What was the response?
“Good point — we should reach out more [sounding offhand]. We’re designing another role for the women.” And they would come up with names for various roles.
Why did you leave the firm?
I was assisting three brokers. It was very much like being on a hamster wheel. You’re helping these people succeed, but you’re not going anywhere. So many women in this business are stuck in the wheel and can’t seem to see a way out.
You’re the vice president of Kendall. Is it possible for you to advance there?
Clark picks my brain and runs things by me. In that way, he sees me as a partner. We’re hiring people under me so I can be in more of a supervisory role some day and work only with clients that have the most intricate needs. The sky’s the limit here because we’re a growing [RIA] and don’t have as many restrictions as a broker-dealer.
How can the industry attract more women to become financial advisors?
By saying, “We offer you a career path that balances work and family life.” The firms have to acknowledge that most women still have the primary responsibility of taking care of their kids.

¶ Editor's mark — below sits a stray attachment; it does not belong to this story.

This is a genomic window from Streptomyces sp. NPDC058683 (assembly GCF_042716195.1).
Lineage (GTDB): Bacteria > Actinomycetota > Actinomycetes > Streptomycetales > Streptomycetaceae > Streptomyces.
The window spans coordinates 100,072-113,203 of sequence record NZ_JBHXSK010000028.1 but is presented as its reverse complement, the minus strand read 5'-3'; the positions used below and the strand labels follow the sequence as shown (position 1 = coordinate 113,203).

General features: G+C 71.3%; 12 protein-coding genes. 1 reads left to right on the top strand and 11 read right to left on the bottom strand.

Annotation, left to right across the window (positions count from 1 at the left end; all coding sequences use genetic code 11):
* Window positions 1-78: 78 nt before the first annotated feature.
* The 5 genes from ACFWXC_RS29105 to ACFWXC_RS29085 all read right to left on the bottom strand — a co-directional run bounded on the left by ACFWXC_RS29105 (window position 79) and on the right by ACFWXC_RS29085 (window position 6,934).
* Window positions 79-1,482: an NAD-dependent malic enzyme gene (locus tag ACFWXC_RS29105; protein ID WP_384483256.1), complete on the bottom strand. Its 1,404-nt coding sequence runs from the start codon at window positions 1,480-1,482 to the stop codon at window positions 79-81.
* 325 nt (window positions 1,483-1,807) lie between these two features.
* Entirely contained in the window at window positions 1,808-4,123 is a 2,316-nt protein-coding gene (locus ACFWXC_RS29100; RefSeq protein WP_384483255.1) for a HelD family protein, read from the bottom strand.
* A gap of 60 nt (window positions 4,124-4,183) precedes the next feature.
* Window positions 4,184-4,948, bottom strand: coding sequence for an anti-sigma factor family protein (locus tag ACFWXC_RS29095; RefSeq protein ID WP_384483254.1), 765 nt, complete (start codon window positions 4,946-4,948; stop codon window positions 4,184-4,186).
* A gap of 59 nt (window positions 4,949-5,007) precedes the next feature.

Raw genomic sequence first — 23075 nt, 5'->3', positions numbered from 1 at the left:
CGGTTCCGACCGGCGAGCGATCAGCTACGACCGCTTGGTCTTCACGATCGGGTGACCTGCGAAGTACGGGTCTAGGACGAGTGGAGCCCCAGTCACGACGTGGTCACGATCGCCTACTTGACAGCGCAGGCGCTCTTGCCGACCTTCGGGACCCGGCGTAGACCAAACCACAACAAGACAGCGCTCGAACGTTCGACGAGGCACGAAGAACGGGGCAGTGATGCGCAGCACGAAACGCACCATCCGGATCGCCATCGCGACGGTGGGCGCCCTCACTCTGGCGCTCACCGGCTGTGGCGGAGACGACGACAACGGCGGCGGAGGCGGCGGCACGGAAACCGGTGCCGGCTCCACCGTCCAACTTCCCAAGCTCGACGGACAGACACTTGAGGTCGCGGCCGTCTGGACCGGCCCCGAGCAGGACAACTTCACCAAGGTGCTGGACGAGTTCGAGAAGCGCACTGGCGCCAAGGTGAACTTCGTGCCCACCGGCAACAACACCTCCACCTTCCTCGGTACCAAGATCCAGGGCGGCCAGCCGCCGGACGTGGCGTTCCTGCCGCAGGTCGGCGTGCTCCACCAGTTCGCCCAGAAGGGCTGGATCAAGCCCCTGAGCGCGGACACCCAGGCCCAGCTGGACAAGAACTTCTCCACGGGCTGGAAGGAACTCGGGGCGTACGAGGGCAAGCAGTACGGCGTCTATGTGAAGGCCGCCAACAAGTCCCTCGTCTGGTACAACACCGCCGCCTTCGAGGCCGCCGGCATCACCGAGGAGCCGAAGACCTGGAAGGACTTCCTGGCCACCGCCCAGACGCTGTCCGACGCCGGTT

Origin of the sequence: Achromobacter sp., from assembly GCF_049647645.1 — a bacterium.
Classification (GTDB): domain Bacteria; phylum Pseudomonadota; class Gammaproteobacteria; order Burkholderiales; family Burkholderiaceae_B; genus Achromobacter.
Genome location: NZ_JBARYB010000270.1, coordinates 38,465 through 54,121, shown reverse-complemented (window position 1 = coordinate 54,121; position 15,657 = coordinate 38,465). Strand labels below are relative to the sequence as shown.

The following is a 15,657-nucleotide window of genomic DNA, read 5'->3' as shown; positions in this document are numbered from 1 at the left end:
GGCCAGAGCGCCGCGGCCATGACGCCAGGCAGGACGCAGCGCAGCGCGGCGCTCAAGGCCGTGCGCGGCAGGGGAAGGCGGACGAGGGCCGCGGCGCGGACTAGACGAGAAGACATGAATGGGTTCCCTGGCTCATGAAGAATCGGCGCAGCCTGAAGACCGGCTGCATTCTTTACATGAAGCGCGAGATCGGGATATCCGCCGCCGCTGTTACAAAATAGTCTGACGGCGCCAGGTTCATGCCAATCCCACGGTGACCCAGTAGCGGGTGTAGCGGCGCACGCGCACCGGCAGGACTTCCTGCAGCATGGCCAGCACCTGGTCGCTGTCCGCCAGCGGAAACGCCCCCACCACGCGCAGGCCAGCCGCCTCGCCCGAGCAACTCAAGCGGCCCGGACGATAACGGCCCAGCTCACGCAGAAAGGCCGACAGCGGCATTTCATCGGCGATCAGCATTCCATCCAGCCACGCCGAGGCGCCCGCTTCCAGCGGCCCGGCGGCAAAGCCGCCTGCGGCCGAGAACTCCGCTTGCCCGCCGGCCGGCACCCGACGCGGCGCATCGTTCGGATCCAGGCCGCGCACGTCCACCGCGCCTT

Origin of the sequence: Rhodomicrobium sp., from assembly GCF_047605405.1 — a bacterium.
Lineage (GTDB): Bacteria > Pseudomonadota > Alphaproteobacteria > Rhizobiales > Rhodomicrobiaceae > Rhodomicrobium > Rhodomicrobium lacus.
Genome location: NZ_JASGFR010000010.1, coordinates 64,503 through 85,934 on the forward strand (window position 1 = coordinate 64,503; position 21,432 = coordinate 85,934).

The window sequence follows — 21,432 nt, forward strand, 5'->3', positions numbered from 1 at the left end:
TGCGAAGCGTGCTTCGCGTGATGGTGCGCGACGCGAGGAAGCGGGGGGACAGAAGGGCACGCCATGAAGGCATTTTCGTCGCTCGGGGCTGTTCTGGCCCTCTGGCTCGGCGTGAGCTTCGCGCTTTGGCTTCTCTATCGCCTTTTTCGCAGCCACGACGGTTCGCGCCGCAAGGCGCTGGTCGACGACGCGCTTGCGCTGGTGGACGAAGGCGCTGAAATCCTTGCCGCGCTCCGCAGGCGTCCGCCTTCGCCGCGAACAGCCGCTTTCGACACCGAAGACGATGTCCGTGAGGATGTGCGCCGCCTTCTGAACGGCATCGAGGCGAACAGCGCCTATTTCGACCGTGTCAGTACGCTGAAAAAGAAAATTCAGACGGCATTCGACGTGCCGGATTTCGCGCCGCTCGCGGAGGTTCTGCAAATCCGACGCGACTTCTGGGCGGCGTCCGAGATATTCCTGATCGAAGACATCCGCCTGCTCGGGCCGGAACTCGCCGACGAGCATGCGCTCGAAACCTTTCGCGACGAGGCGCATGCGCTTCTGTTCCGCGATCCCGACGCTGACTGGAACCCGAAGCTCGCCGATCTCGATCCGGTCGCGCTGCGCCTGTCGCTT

How, specifically, could they provide that balance?
They have to be more flexible with their scheduling. One of the reasons they lose [female] talent is by not being flexible. They need to say, “We know you work your tail off when you’re here. You’re not goofing off like those guys [FAs] in the kitchen talking about football for three hours on Monday morning. So if [a mom] needs to leave a little early or come in late [because of parenting responsibilities], they have to understand.
Any advice for women who are thinking of becoming a financial advisor or for FA assistants who want to move up but feel frustrated?
The most important thing is to invest in yourself. Once you have the experience and knowledge, you need to decide whether to move up. It’s helpful to join a financial planning association, attend webinars, learn more about different aspects of being an advisor — and get your CFP.
What’s the biggest hurdle?
Getting that knowledge and acknowledgment of being a CFP. Once you’re a CFP, you’re like, “Hey, I know my stuff” — and you have your ticket out.